Light tank in Bovington Museum.  Photo J Dillon

As they got out of Galatas an incident occurred of which Farran was not proud, but neither did he feel too much remorse.  His tank was approached by some German parachutists with their hands in the air. "I ordered the gunner to fire.  Three dropped dead, but two others managed to limp away into the trees.  I do not think that I would make a practice of shooting prisoners, but Crete was different, and in the heat of the moment I had not time to think".  When he got back to the squadron area he spent the rest of the morning guarding the road to Galatas.  In the afternoon he was ordered to assist the New Zealanders of the 19th Battalion in clearing Galatas cemetery.  While they took the ground, the Germans beat them back, and in the evening he found himself again assisting New Zealanders, but this time in a night attack towards Galatas prison.  During the positioning for this attack Farran ended up with his tank driving over  a tangle of wire, which they got through but which beame caught up in one of his bogeys and would give him a problem later.  As it turned out, because of poor communication and confusion, the attack was cancelled.  It was now the end of the 20th.

Both the photos above were taken in 2003 at the Duxford Museum in the Air/Land Battle Hall

Photos by J Dillon

On the evening of the 21st he and others from the squadron were ordered to move along the coast, towards Maleme to take part in that nights counter-offensive.  Accordingly they made their way to the NZ Brigade Headquarters in the village of Platanias.  His troop had been selected to take part in the attack, but as they had been on the go for some 48 hours, he was not best pleased.   The following is from Farran's book, he is about to get his orders for the attack;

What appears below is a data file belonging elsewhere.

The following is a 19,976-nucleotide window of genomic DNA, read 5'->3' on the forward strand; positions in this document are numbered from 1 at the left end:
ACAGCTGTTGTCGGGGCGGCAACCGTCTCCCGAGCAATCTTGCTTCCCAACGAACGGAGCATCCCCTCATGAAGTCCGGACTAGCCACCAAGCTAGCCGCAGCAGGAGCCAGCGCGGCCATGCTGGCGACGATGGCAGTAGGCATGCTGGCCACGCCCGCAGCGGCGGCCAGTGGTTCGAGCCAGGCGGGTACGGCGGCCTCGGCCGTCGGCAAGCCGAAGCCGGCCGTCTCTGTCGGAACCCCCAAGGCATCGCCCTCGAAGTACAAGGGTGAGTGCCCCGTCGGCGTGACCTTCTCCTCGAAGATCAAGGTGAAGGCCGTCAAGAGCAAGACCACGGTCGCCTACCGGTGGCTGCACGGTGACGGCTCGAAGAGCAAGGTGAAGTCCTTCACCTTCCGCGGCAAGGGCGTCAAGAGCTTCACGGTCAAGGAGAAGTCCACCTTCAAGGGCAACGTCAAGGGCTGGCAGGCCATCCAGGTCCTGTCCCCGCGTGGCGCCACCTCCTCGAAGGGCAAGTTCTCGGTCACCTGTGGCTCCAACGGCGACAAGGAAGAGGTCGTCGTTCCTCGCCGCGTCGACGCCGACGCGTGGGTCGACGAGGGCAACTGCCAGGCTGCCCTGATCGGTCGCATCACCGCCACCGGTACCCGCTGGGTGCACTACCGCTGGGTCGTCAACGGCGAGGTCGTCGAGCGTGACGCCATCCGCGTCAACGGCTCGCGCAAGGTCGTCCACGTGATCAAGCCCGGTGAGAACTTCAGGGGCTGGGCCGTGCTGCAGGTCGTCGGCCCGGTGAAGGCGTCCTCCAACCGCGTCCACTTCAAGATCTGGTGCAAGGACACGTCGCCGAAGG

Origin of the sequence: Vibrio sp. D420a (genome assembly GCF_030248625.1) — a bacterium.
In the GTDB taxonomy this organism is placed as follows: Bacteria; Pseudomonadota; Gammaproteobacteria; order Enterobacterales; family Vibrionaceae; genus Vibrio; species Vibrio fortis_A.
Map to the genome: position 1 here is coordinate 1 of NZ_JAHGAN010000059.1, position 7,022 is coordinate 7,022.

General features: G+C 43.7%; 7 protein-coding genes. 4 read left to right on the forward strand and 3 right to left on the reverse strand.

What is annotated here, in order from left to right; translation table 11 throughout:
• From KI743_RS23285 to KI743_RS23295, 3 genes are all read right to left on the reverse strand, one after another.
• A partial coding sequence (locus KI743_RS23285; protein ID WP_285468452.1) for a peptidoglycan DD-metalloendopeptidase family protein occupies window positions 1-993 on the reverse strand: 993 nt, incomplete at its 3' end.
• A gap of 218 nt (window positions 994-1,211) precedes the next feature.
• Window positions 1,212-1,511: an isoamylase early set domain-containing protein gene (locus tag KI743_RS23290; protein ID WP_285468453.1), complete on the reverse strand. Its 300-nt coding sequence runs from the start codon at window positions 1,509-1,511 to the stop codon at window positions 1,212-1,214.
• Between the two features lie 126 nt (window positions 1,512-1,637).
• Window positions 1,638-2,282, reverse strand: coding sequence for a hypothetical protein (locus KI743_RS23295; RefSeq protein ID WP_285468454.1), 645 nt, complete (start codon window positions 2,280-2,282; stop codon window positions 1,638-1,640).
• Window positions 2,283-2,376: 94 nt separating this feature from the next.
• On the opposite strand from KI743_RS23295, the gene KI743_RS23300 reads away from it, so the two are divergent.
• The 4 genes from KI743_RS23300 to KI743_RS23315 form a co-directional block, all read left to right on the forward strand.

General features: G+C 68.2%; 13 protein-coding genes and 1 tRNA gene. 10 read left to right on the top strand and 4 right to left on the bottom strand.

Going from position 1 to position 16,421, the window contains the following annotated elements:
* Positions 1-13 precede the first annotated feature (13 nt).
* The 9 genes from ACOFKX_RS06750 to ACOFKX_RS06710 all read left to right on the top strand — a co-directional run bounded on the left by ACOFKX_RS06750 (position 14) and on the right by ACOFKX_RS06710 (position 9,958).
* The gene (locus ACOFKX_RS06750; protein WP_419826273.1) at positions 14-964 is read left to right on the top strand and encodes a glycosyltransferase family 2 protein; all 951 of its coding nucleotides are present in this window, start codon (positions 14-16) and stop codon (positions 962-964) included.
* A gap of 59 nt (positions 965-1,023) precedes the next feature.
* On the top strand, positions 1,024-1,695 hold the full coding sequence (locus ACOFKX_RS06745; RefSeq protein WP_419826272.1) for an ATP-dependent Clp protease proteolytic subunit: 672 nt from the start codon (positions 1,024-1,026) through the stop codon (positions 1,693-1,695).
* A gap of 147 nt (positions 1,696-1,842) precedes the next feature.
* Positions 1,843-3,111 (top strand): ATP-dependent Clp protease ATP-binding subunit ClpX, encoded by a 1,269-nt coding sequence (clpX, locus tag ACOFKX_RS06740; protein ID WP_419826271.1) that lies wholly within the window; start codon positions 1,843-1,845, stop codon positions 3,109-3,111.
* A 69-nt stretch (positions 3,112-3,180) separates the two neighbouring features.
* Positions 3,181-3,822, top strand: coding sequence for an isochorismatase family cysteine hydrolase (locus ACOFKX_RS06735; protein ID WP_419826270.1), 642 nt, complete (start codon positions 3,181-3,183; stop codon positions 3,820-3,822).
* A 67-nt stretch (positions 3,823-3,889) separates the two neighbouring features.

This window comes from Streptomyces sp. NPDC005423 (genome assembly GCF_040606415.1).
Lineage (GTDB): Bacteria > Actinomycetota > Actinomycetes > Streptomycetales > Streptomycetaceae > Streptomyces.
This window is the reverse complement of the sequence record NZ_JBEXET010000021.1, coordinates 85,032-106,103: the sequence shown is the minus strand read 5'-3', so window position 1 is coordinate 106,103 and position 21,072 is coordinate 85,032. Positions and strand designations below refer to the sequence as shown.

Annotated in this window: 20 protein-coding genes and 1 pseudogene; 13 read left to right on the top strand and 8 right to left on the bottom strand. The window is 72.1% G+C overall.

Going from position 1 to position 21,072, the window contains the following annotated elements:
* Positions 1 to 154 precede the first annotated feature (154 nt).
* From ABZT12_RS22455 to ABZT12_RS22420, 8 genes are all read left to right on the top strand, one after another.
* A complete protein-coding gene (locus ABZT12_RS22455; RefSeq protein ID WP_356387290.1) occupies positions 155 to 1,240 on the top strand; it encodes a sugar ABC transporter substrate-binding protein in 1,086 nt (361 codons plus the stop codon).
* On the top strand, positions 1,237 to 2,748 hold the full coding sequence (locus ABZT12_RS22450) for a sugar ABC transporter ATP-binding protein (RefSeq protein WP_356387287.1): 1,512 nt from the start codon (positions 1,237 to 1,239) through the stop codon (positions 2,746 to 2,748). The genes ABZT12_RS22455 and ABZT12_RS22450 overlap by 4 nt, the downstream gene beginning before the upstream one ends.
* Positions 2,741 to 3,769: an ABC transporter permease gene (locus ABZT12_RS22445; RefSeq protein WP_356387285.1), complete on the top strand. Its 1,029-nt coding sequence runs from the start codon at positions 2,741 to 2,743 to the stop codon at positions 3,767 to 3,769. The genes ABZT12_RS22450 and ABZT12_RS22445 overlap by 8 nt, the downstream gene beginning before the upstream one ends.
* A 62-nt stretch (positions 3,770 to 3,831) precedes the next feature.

"We mounted the steps of an old farm-house to receive the orders from the Brigadier.  He was a re, open-faced man, who looked like a country farmer and it was obvious that he was suffering from acute fatigue.  He asked us to wait for half an hour while he had some sleep.  Disgusted, intolerant, we sat on the steps until he was ready.  Then he began to explain his plan, which had the merits of simplicity if nothing else.  There was no artillery apart from a few captured Italian guns, which had to be aimed by squinting down the barrel, so we were to advance without a barrage.  There were no mortars because they had forgotten to pack the base-plates in Alexandria.  There were no spades, so weapon-pits would have to be dug with steel helmets.  My orders were to advance at a slow pace down the road, since the ground was too rough to get off into the open country.  Parallel with my middle tank, the 20th New Zealand Battalion would advance on the right and the Maori Battalion on the left.  In particular, I was to beware of two Bofors guns, recently captured by the enemy, which were said to be mounted near the village and would blow large holes in my tanks.  I protested that my tanks were only thinly armoured perambulators and that this was a job for Matildas, but I was sharply brought back to reality by the reminder that beggars cannot be choosers.  All the Matildas had been knocked out the day before.  He acceded to one request, which was that a section of Maoris should advance behind each tank, so that I could better judge the pace and to prevent Molotov Cocktails from being thrown from the ditches".

The moved forward from the start line, a stream outside Platanias, at half-past four and by daylight were on the outskirts of Maleme village.  As they went forward the lead tank of Sergeant Skedgewell was hit by anti-tank guns, Skedgewell was "mashed up with the seat, the gunner was killed and the driver badly wounded, though he managed to get the tank out and back.  Farran tried to pull Skedgewell out of the tank, gave him morphia, but he later died.  By now they were also being attacked by Me109s, and Farran crashed off into a bamboo field to try to get away from the straffing.  Disaster, the bogey damaged earlier by the tangle of wire now gave out on him, and they had to leave the tank and run for it.